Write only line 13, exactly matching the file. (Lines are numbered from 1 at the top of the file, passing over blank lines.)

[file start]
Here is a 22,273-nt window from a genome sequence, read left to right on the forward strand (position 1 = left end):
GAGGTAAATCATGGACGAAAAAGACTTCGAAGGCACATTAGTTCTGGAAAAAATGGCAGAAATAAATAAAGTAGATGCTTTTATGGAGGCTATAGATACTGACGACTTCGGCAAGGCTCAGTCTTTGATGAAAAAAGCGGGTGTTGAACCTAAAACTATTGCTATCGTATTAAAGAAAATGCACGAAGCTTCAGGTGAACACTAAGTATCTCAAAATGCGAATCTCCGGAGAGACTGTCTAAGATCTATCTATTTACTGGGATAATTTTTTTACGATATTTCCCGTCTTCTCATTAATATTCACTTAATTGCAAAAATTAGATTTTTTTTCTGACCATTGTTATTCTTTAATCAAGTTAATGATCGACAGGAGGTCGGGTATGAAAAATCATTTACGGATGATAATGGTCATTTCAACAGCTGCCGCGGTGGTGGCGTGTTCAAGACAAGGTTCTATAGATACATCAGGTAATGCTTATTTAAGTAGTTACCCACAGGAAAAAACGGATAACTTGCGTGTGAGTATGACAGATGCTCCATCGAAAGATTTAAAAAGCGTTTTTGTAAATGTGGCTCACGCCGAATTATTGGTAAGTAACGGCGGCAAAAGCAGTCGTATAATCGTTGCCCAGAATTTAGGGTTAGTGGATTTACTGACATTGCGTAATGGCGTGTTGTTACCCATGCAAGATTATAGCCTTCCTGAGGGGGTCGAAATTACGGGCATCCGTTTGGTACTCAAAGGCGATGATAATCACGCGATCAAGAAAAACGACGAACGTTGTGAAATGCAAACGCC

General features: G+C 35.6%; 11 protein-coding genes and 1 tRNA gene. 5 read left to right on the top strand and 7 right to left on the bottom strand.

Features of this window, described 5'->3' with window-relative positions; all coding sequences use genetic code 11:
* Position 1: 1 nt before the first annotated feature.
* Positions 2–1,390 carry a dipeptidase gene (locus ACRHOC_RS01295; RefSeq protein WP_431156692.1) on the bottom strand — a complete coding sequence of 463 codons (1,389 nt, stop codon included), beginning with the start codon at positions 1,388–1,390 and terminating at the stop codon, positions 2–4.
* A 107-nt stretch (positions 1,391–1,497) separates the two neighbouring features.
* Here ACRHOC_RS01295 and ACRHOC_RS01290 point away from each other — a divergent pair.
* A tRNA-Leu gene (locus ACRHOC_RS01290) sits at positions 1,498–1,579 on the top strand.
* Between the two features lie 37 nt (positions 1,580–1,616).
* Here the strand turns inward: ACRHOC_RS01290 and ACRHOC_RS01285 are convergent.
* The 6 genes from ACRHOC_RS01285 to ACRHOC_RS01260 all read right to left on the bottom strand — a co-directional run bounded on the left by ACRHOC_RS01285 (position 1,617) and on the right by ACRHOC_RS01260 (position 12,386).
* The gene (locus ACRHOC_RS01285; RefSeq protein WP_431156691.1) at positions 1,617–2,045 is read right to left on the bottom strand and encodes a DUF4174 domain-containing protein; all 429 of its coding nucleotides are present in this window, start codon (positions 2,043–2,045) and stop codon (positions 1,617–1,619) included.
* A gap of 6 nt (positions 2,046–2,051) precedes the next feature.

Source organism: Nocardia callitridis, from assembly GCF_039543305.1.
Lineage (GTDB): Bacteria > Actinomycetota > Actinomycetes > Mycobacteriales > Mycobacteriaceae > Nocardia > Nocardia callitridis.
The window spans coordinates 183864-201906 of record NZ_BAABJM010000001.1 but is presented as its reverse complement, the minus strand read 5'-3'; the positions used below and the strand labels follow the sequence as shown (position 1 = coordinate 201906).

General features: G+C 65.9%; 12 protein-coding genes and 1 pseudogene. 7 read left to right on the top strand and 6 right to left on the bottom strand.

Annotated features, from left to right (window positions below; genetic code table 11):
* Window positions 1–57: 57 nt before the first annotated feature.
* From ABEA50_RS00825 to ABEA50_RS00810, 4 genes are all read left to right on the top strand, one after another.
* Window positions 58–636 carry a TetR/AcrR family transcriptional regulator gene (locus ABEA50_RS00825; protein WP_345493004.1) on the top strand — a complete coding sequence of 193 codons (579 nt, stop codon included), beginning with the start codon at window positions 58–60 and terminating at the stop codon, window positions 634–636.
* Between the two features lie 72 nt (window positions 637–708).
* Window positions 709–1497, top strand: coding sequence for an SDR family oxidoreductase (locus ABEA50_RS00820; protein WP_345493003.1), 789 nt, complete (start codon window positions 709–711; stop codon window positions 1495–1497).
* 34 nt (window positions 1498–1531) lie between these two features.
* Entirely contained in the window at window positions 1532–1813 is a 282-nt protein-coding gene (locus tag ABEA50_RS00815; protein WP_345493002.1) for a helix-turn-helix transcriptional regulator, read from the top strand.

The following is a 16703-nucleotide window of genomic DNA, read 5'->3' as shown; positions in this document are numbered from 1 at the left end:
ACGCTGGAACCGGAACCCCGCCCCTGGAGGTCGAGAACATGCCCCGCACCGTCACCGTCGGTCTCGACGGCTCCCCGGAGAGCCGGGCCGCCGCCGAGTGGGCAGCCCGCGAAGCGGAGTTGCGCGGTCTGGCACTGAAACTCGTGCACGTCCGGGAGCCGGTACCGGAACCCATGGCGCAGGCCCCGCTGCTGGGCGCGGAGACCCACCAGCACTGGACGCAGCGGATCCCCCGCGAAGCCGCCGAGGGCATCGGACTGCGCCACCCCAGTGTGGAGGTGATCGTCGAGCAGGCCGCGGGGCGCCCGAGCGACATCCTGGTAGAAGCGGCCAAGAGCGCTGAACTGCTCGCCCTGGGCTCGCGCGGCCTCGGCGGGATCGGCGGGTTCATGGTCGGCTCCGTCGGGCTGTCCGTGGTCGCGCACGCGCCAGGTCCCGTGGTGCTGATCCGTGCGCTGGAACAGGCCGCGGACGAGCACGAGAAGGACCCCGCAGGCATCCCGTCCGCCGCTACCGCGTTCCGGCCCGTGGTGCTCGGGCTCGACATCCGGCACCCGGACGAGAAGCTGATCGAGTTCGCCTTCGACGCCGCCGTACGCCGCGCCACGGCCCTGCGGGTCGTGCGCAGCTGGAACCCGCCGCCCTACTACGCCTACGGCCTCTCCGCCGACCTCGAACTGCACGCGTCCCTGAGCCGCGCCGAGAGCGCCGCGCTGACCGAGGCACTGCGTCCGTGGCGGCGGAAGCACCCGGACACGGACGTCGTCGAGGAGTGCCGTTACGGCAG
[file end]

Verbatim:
* The gene (locus ACRHOC_RS01285; RefSeq protein WP_431156691.1) at positions 1,617–2,045 is read right to left on the bottom strand and encodes a DUF4174 domain-containing protein; all 429 of its coding nucleotides are present in this window, start codon (positions 2,043–2,045) and stop codon (positions 1,617–1,619) included.